Make sure you understand how the debt is made up and that your tax affairs are fully up to date so that HMRC are trying to collect the correct amount of tax. If you do not think the amount of debt is correct and/or you have lots of tax issues outstanding, you should make this very clear to the debt management team.

The debt management team have been given instructions on how to deal with taxpayers who need extra help because of health conditions or vulnerability. You need to explain your personal circumstances to the debt management team so that they can take appropriate action. This might be to try and help you themselves or to pass you to the extra support team.

Example – tax debt in extra support cases

Mary has a chronic health condition and gets behind with her tax returns for several years. She receives help from the extra support team to bring her tax affairs up to date and identify how much she needs to pay HMRC going back all relevant years – this is her tax debt. Mary may be able to pay this outright or arrange a payment plan with HMRC’s debt management section.

In rare circumstances, HMRC may decide not to pursue payment of tax. This is sometimes known as remission. The tax is not permanently written off, but you will not receive further demands unless your circumstances improve unexpectedly. Remission is most common in the case of a person who is elderly, sick or long-term unemployed, and has no assets and lives in rented accommodation.

If necessary, Mary can ask the debt management section to refer her case back to the extra support team so that the special advisers can help her with the ‘payment’ aspects of her case. If the extra support team arrange remission of the debt, then Mary should be aware that her case will be reviewed periodically for any change of circumstances (either by the extra support team or the debt management section).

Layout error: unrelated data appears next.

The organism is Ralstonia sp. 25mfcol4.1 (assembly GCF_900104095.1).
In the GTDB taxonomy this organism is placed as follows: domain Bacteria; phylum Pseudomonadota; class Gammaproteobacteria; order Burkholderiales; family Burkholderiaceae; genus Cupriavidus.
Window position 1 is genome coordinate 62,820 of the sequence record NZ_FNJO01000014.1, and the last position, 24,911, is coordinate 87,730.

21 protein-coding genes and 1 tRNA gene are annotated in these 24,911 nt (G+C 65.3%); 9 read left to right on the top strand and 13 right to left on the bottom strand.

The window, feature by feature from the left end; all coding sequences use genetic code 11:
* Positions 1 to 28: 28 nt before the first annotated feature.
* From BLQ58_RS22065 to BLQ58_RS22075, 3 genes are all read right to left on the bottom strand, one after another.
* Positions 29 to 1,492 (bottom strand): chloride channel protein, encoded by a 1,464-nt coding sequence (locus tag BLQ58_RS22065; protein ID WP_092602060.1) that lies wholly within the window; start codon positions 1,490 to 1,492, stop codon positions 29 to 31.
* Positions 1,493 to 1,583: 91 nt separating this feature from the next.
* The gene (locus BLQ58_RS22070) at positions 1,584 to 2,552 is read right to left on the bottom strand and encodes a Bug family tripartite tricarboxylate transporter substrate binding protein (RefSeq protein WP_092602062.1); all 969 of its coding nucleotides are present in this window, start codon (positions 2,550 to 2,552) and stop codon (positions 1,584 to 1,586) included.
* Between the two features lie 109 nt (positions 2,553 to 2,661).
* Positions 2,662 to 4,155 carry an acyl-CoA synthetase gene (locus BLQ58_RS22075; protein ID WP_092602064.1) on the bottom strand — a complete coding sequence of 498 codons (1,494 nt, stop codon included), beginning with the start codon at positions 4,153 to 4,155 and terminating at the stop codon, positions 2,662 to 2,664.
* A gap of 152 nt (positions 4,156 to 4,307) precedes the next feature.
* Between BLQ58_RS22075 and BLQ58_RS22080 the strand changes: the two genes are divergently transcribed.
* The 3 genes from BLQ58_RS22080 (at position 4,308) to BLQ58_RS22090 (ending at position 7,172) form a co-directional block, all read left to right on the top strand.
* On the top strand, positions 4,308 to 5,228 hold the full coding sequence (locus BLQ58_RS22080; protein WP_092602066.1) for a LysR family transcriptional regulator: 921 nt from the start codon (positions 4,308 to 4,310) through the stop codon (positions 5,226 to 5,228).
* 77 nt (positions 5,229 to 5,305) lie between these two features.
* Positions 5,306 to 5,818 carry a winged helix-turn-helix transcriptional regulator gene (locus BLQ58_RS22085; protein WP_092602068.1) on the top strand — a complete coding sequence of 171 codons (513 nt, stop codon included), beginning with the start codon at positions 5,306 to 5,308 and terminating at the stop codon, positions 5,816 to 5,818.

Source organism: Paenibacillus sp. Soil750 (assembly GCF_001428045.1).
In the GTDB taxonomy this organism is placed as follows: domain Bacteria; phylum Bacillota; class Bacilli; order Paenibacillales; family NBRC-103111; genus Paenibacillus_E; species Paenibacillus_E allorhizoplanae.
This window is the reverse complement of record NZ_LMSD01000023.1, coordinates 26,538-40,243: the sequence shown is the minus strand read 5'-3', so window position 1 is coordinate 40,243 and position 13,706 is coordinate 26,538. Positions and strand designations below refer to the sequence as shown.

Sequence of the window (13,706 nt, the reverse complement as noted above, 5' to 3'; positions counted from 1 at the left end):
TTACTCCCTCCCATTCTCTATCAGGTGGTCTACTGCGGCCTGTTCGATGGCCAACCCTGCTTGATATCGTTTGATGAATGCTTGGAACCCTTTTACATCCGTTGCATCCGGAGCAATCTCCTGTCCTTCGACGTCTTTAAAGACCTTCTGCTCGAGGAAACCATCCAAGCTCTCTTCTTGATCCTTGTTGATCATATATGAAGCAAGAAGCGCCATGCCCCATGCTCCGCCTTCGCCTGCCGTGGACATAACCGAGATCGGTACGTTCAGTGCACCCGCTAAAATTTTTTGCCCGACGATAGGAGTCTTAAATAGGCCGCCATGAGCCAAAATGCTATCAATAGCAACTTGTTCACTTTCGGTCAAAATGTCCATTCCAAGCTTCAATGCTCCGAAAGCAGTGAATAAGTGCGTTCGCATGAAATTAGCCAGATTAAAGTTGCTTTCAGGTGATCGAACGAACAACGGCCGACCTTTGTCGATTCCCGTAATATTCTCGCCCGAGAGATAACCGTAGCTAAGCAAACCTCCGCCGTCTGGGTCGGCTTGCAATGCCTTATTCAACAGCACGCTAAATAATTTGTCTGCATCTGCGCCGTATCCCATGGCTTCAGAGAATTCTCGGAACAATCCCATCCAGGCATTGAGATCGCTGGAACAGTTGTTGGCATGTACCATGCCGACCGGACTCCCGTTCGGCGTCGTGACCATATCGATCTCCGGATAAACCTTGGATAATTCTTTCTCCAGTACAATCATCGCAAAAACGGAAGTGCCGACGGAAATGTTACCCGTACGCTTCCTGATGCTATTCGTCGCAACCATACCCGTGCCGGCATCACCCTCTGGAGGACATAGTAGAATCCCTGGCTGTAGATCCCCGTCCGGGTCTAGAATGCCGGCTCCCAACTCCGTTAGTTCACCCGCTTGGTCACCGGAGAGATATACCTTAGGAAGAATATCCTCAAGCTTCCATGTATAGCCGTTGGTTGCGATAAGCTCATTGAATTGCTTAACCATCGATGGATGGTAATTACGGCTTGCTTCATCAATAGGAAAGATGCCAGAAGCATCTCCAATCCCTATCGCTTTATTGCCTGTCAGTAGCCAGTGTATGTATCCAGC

If you are having a compliance check

HMRC sometimes check people’s tax position. This is known as a compliance check.

The HMRC compliance team follow the extra support principles and have access to extra support advisers to guide them around how best they can support any taxpayers they are checking.

HMRC’s guidance explains the compliance check process and explains the help you can get during and after the check. You can find the help and support page on GOV.UK.

How to contact the extra support service

There is not a separate phone number for the service. You can access the extra support team via the ordinary HMRC helplines – you should tell the telephone adviser about any special circumstances that may be affecting you on either a temporary or permanent basis, in order that they can put you through to extra support team.

The helpline advisers decide, based on their contact with you, whether they need to hand you over to the extra support team. If so, this should be a warm handover to the extra support team so that you do not have to explain your circumstances again.

You should not be afraid to ask to be transferred to the extra support team or to speak to a supervisor or manager if you do not feel the adviser understands what you are saying about your circumstances and needs.

Some people can also get help from extra support team using webchat.

The extra support team can sometimes hold face-to-face appointments, with advisers based across the whole UK. This could include a face-to-face visit at a specified venue near to home or possibly in your home if you are unable to travel.

Taxpayers can use an online form to arrange a face-to-face appointment if they find it difficult to use a telephone (not limited to those who are deaf, hard of hearing or with speech impairments).

Normally, though, the extra support team will try to deal with queries over the phone as much as possible.

If HMRC really can’t help and you are on a low income then the two tax charities – Tax Help for Older People and TaxAid, may be able to help in appropriate circumstances.